The pallid sturgeon eats by swimming on its belly along the Missouri and lower Mississippi Rivers. It has been doing this since the dinosaurs walked the Earth.
Part of the fish’s northern territory was taken to create dams and lakes, which better control runoff so people can live along the Missouri River. The management benefits farmers — fast and narrow, but that’s contrary to what the fish has preferred since prehistoric times — slow and wide.
Joe Bonneau is chief of the Threatened and Endangered Species Section for the U.S. Army Corps of Engineers.
“It’s a big river, and it’s muddy and the fish are hard to find,” Bonneau said. “We really need to know how many pallid sturgeon are out there, which requires you to monitor a little differently — requires you to catch fish, mark them, put them back in the river, and then re-catch them. And you just keep doing that.”
A female will reach maturity between 10 and 15 years of age. That’s when she swims up the Missouri River to lay her eggs, which depending on her size can be between 15,000 and 170,000 eggs. A male then fertilizes the eggs, and they hatch a week or two later. The larvae float down the river and may take their first swim when the river gets fat between Kansas City and St. Louis.
“The problem is we don’t find little guys,” Kasey Whiteman said. “We’ve found 11 of them in (the past) five years.”
Whiteman is with the Missouri Department of Conservation, and he will be looking for baby pallid sturgeon this summer. He’s the supervisor for the Missouri River field station, which works in conjunction with the U.S. Army Corps of Engineers and a number of other state agencies to grow the pallid sturgeon population.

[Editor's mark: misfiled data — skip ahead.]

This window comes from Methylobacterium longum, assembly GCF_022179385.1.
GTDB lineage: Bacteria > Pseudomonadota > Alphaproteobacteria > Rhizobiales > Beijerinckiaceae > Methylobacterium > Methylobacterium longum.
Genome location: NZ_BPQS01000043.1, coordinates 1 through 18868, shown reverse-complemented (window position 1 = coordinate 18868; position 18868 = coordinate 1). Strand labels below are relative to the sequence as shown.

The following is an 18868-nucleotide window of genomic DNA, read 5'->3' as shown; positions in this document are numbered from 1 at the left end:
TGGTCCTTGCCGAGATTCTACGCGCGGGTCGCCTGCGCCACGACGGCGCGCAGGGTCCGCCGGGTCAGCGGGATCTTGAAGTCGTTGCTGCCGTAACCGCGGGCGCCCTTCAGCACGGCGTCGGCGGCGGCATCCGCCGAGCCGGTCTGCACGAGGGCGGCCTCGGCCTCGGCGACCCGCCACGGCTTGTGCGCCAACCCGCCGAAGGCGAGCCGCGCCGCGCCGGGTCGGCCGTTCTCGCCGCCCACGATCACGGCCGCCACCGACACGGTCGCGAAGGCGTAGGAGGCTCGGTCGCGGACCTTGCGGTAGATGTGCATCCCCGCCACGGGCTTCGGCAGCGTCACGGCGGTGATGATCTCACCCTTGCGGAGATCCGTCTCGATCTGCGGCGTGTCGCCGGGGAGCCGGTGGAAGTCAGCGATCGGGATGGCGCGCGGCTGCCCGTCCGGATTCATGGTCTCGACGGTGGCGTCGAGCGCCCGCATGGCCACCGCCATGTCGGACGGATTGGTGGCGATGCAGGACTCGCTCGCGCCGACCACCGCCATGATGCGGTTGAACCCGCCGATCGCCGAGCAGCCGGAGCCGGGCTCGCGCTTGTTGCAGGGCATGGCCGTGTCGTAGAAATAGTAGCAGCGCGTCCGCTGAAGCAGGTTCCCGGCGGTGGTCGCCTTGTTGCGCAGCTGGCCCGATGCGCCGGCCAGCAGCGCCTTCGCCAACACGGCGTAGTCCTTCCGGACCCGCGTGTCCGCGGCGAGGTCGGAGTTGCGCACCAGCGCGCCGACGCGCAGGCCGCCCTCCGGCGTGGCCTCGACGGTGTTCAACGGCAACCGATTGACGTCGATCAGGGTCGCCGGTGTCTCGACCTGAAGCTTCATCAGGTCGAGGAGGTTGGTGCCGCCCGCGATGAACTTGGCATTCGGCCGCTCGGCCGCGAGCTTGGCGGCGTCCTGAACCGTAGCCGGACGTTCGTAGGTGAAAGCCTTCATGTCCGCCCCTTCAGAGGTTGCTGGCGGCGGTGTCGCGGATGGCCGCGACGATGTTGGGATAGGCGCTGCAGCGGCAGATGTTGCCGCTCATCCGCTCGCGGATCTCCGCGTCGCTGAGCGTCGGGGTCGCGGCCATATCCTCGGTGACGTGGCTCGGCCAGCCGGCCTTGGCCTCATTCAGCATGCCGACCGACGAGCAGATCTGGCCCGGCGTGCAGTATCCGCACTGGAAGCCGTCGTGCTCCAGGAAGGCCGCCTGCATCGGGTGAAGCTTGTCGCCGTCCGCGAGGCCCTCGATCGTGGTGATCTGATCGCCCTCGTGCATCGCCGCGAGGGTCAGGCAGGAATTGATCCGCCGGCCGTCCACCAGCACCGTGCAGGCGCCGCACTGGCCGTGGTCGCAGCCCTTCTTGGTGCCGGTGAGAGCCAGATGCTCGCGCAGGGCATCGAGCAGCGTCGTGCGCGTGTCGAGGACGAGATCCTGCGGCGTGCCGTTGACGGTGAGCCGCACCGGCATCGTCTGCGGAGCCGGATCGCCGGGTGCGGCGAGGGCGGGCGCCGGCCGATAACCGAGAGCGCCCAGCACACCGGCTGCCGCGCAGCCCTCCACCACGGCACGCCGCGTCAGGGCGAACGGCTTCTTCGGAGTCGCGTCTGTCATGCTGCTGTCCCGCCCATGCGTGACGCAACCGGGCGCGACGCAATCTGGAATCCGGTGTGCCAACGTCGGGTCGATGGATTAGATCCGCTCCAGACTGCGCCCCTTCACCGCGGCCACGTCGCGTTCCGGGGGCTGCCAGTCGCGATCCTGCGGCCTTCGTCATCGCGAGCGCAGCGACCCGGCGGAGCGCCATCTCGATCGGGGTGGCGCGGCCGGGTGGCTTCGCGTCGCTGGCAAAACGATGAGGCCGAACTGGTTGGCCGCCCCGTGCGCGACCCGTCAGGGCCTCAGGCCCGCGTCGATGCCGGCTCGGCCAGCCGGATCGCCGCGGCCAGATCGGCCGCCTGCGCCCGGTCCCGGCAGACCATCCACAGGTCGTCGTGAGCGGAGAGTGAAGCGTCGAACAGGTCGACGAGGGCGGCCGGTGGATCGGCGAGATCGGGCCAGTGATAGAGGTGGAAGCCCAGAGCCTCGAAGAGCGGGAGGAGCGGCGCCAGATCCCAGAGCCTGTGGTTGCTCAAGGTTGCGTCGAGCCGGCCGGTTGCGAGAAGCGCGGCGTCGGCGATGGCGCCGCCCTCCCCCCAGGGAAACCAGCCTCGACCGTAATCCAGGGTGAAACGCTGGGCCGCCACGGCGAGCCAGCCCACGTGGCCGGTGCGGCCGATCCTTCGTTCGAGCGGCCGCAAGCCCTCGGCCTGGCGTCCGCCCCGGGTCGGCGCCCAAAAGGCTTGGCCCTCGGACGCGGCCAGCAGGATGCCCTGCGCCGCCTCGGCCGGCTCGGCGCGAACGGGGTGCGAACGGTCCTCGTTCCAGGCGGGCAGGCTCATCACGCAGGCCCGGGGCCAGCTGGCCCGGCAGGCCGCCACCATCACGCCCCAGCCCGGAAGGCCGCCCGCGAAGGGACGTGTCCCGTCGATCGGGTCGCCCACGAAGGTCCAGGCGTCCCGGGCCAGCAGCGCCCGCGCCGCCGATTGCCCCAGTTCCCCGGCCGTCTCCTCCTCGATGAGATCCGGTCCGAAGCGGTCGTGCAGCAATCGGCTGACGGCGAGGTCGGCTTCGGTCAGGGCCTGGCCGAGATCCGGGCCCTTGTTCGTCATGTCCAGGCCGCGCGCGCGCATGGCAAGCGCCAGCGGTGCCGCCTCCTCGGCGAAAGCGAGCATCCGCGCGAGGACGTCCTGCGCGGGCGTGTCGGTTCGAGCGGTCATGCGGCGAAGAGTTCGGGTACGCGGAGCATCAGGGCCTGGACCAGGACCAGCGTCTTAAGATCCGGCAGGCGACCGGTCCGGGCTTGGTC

The U.S. Fish and Wildlife Service added the fish to the endangered species list in 1990, which means if you catch a pallid sturgeon you can take a picture with it to show your friends, but you have to throw it back in the river. (Whiteman would also appreciate seeing it; Kasey.Whiteman@mdc.mo.gov).
The fish can live between 50 and 100 years, growing to over 6 feet and weighing up to 80 pounds.
The loss and change of habitat are a couple of the reasons to the decline in numbers, but pollution could also be a cause.
Wayne Nelson-Stastny is the pallid sturgeon recovery coordinator for U.S. Fish and Wildlife. He spoke to News-Press NOW about the parameters of the endangered species list.
Perhaps the biggest hurdle is a self-sustaining, genetically diverse population of 5,000 adult pallid sturgeon being realized for two generations (20-30 years).
Two birds; the least tern and piping plover are also endangered. However, their recovery may be easier to chart, because eggs can be counted on dry land.
Politicians in Washington D.C. have been critical of the pallid sturgeon’s recovery, because it’s difficult to chart whether the efforts made will result in it coming off the endangered species list. However, when it was placed on the list in 1990, the available research was limited.
U.S. Senator Roy Blunt (R-MO) co-sponsored a bill in May to remove fish and wildlife from the authorized purposes of the Missouri River Mainstem Reservoir System. The bill was introduced by U.S. Senator Josh Hawley (R-MO), and companion legislation was introduced in the house by U.S. Representative Sam Graves (R-MO).
In a press release Blunt said, “The U.S. Army Corps of Engineers need to get its priorities straight, and that means putting flood control and navigation first.”
Flood management of the Missouri River is the top priority for the U.S. Army Corps of Engineers in a year of flooding, like the one we are currently experiencing.
The Corps has seven priorities along the river; (in no particular order) navigation, irrigation, water quality, hydroelectric power, water supply, recreation, and fish and wildlife.
Missouri Basin River Hydrologist Kevin Low forecasted in April that the Missouri River would be “vulnerable” to flooding well into the summer.